license
cc-by-nc-sa-3.0
copyright
Shapiro, Leo
author
Shapiro, Leo
partner site
EOL staff

Sexual Dimorphism

provided by Fairbairn 2013
Little Sexual Dimorphism; males have penile spines; sometimes Sexual Dimorphism in shape of trunk segments.
license
cc-0-1.0
bibliographic citation
Fairbairn DJ (2013) Odd couples: extraordinary differences between the sexes in the animal kingdom. Princeton: Princeton University Press. http://www.worldcat.org/oclc/820118780
original
visit source
partner site
Fairbairn 2013

Kinorhyncha

provided by wikipedia EN
 src=
This article may be expanded with text translated from the corresponding article in German. (February 2009) Click [show] for important translation instructions.
  • View a machine-translated version of the German article.
  • Machine translation like Deepl or Google Translate is a useful starting point for translations, but translators must revise errors as necessary and confirm that the translation is accurate, rather than simply copy-pasting machine-translated text into the English Wikipedia.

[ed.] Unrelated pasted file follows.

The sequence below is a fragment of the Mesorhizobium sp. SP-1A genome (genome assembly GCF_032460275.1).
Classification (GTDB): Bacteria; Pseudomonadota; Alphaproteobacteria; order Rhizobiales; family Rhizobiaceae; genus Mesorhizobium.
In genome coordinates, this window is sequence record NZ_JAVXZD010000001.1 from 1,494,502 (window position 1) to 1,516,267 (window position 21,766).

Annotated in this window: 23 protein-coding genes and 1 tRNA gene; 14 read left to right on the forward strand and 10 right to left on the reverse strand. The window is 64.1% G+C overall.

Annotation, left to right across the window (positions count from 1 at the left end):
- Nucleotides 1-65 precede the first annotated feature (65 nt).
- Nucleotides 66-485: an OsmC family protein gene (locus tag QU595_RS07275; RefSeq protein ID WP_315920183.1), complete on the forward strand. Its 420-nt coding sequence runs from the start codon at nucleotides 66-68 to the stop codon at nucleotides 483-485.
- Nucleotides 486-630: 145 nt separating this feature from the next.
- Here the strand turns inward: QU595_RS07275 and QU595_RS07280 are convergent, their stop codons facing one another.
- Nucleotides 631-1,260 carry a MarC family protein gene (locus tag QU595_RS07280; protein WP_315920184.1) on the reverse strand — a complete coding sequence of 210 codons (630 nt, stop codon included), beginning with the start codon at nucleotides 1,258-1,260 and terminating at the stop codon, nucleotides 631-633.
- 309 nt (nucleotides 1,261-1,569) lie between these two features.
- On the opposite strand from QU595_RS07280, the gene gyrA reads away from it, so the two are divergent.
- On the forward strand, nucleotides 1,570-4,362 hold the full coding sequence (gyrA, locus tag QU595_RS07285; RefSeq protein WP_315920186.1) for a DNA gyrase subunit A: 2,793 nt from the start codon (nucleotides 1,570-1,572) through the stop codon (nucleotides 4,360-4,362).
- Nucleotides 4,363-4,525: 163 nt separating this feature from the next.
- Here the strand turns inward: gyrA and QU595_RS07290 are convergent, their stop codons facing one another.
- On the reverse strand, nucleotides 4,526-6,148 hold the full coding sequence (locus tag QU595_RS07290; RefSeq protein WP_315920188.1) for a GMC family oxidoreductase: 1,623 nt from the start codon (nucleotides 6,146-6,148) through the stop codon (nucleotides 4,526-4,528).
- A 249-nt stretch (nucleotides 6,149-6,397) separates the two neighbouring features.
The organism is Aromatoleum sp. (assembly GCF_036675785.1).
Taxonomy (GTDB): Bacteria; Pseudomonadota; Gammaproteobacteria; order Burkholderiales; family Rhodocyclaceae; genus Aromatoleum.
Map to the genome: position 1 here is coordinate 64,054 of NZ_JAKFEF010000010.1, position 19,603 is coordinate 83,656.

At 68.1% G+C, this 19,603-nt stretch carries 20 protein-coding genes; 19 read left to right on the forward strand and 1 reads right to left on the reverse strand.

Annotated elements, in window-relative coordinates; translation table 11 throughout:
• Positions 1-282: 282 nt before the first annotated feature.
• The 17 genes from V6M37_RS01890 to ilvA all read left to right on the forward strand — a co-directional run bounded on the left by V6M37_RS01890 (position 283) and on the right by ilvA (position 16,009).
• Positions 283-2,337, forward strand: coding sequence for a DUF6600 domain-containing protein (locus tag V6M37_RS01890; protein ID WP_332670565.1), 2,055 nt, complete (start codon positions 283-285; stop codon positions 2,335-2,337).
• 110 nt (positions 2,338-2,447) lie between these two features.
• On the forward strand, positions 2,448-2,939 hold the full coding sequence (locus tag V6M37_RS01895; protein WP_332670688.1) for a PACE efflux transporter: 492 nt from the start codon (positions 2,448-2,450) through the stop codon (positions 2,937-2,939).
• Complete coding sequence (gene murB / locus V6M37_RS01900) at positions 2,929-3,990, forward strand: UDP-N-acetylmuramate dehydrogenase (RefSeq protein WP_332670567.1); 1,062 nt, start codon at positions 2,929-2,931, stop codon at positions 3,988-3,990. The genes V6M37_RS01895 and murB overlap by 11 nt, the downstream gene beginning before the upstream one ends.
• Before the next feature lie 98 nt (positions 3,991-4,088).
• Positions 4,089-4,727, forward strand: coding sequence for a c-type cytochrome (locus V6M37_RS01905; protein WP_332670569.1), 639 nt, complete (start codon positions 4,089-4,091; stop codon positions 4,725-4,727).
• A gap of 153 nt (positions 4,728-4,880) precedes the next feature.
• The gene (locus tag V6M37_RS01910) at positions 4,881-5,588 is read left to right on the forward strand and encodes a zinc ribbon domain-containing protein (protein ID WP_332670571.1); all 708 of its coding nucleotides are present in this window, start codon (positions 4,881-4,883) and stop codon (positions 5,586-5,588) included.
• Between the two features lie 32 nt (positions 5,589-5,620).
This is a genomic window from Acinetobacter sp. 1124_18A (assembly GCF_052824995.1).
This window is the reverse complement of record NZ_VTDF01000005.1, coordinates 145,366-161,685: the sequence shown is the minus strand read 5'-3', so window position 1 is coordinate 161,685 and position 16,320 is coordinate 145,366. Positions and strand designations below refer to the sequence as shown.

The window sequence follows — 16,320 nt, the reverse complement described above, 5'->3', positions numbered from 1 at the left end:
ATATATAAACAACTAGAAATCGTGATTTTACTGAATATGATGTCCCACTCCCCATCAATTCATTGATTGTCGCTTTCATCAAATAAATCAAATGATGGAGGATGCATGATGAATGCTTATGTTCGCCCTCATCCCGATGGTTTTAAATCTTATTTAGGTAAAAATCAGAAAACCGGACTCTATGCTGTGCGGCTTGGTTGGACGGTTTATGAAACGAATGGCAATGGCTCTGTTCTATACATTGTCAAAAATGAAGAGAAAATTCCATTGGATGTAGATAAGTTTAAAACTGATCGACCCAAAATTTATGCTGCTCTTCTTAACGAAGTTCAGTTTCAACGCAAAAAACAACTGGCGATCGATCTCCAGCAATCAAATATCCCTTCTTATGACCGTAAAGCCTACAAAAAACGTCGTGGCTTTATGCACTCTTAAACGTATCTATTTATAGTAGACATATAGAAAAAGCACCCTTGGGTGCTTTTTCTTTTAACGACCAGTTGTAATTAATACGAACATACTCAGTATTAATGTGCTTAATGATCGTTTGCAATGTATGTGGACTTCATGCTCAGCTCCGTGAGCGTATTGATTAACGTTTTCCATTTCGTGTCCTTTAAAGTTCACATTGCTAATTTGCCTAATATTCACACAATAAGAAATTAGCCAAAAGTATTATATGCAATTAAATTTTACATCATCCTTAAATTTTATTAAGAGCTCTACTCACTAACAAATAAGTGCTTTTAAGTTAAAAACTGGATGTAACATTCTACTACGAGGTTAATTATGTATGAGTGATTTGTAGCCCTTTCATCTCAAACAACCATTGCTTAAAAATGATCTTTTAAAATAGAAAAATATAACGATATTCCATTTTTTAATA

• Do not translate text that appears unreliable or low-quality. If possible, verify the text with references provided in the foreign-language article.
  • You must provide copyright attribution in the edit summary by providing an interlanguage link to the source of your translation. A model attribution edit summary (using German): Content in this edit is translated from the existing German Wikipedia article at [[:de:Exact name of German article]]; see its history for attribution.
  • You should also add the template {{Translated|de|Hakenrüssler}} to the talk page.
  • For more guidance, see Wikipedia:Translation.

Kinorhyncha (Ancient Greek: κινέω, translit. kīnéō, lit. 'I move', ῥύγχος rhúnkhos "snout") is a phylum of small (1 mm or less) marine invertebrates that are widespread in mud or sand at all depths as part of the meiobenthos. They are also called mud dragons.

Anatomy

Kinorhynchs are segmented, limbless animals, with a body consisting of a head, neck, and a trunk of eleven segments. Unlike some similar invertebrates, they do not have external cilia, but instead have a number of spines along the body, plus up to seven circles of spines around the head.[1] These spines are used for locomotion, withdrawing the head and pushing forward, then gripping the substrate with the spines while drawing up the body.

The body wall consists of a thin syncitial layer, which secretes a tough cuticle; this is molted several times while growing to adulthood. The spines are essentially moveable extensions of the body wall, and are hollow and covered by cuticle. The head is completely retractable, and is covered by a set of neck plates called placids when retracted.[2]